It’s About User Story Mapping
I’m known for coining the term “story mapping,” and the book is about that. I may have been lucky enough to coin a sticky term, but the term describes a way of work with product design that I’ve seen lots of smart people doing for years.
Story maps solve one of the big problems with using user stories in agile development – that’s losing site of the big picture. Story maps look at a product or feature from the users’ perspective. Building a story map asks the story mapper to think through the experience of using the product from their users’ perspective. And, it turns out that solves a lot of problems with software development.
It’s About Saving the Story in Agile Development
I found I couldn’t take on the concept of story mapping without setting the record straight about user stories in Agile development. So the second half of the book is about that.
Stories have gone sideways. I believe that how they’re used today is pretty far from how they were intended to be used. I’m hoping, really hoping, that this book helps reverse the slow death-spiral that stories are on. I’m really hoping that we can all start getting the value out of stories that Kent Beck, and others that originally gelled the concept, intended.
“Best to Market Trumps First to Market”
I first heard this from Alan Cooper. And I hope it’s true. Because my book comes out over a decade ofter the best selling books on user stories.
As it turns out, the book I wrote is reasonably good. Some wonderful people, who I did not pay anything to say what they did, said things like this:
Lisa Crispin @lisacrispin
“Reading @jeffpatton’s User Story Mapping for 2nd time. Trying to imprint all this goodness on my brain so it’s always in my mind.”
Adam Taylor @admtaylo
“Just finished reading ‘User Story Mapping’ by @jeffpatton. Great writing style with many wise words. Highly recommend.”
Bill Higgins @BillHiggins
“Really loving @jeffpatton’s new book ‘User Story Mapping’. Best software-related book I’ve read in a long while.”
Pirkka Rannikko Amazon Review
“If you’re going to read just one book about software (requirements) pick this.”
J. Constant Amazon Review“The Definitive Guide for Building and Using Story Maps.”
I’m humbled. And, I’m really grateful that they took the time to buy the book, read it, review it, and tweet about it. It helps me. But, look, it’s not about me. It’s about saving stories from the template zombies (that have turned them into yet another annoying way to express software requirements), and instead having really high-fidelity conversations about how our product helps people.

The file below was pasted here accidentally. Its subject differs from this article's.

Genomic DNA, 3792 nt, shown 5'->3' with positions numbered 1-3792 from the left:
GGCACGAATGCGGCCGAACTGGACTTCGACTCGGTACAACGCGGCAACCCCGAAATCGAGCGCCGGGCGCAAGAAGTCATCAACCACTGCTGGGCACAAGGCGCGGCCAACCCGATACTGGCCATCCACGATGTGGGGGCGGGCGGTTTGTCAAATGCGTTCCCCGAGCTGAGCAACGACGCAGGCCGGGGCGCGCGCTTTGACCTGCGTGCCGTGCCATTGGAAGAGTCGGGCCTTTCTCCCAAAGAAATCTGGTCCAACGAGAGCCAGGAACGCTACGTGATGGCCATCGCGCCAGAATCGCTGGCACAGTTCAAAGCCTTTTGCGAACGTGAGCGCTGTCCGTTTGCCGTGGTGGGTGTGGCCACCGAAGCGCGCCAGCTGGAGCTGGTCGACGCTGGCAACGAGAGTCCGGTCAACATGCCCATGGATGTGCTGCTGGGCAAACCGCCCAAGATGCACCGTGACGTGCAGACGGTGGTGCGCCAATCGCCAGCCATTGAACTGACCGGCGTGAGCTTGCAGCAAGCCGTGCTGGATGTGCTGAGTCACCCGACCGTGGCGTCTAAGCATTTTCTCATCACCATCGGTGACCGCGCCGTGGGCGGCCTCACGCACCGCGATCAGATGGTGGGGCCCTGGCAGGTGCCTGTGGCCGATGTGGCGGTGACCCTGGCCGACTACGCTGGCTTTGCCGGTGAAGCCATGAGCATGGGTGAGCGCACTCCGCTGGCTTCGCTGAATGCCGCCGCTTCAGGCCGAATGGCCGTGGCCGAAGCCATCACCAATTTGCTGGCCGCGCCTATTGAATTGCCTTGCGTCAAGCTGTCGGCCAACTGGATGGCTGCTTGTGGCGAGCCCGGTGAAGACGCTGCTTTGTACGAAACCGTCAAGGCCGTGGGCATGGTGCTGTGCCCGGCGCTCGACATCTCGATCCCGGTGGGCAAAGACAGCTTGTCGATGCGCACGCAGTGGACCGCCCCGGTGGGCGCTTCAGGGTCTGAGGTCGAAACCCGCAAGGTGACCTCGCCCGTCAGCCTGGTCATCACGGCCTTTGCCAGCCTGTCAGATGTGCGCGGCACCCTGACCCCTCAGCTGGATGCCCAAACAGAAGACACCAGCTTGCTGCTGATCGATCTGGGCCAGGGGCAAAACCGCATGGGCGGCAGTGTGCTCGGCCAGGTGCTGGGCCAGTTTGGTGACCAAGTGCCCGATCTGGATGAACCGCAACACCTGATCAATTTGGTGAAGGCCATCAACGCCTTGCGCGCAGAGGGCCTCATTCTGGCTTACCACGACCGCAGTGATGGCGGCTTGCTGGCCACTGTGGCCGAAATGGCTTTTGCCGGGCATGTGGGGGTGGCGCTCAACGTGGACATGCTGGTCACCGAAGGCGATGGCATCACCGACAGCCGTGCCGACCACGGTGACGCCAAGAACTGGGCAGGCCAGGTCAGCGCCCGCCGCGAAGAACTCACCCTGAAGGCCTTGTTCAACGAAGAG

Story maps build on the concept of stories. If you’re using stories well, story maps are a natural next step.
My book was delivered late.
For those of you who’ve known me for a while, you’re likely thinking “Geez, it’s about time. He’s been saying he’s working on a book for years. I’d pretty much given up on him.” If you were thinking that, I was too.
I can write a couple thousand words without too much trouble. But something about writing a book really turned me stupid. I can best describe my writing as taxidermy. That is to say, I took a subject that’s living and vibrant, killed it, and stuffed it. The best I could hope for was that it was lifelike. It was my new friend, Peter Economy, who helped me break my book-writing funk. After telling Peter that I can speak and teach and that people really seem to get a lot out of it, Peter made what’s now a dead obvious suggestion. “Let’s just talk through it, and transcribe what you say.” And that’s what we did. If you read the book, you all owe Peter lots of thanks because I promise you that you’d have been bored stiff if it weren’t for his help.
The book is hand illustrated.
For those of you who’ve seen me teach or present recently, you may know I rely on live drawing to support what I’m talking about. The book has lots of hand-drawn pictures and hand-annotated photos.
The book has three forewords.
Yes, three! Three of my heroes that represent the best product management, user experience, and software engineering have to offer: Marty Cagan, Alan Cooper, and Martin Fowler. The forewords are worth the price of the book.
The book includes other people’s stories. The book is laced with stories told by some of the people I’ve been lucky enough to learn from over the last decade and every story relates a good idea ripped from their personal experience. Because you shouldn’t trust me, these stories – written in their own words – tell how they’re using stories and story mapping in their companies. The tips you’ll get from the contributions are also worth the price of the book.
The book was published by O’Reilly, which is an honor, too. Having an O’Reilly label on your book is like having an Armani label on your suit. I’m glad my book is on the same rack as so many other stellar books. And, I’m grateful O’Reilly took a chance on me.
You should buy a copy…
Hoping you buy the book and review it if you find some useful things in it. Or, even if you don’t. Together we can make the software development world safe for people who care about making good products. Direct Link to the Book at Amazon.com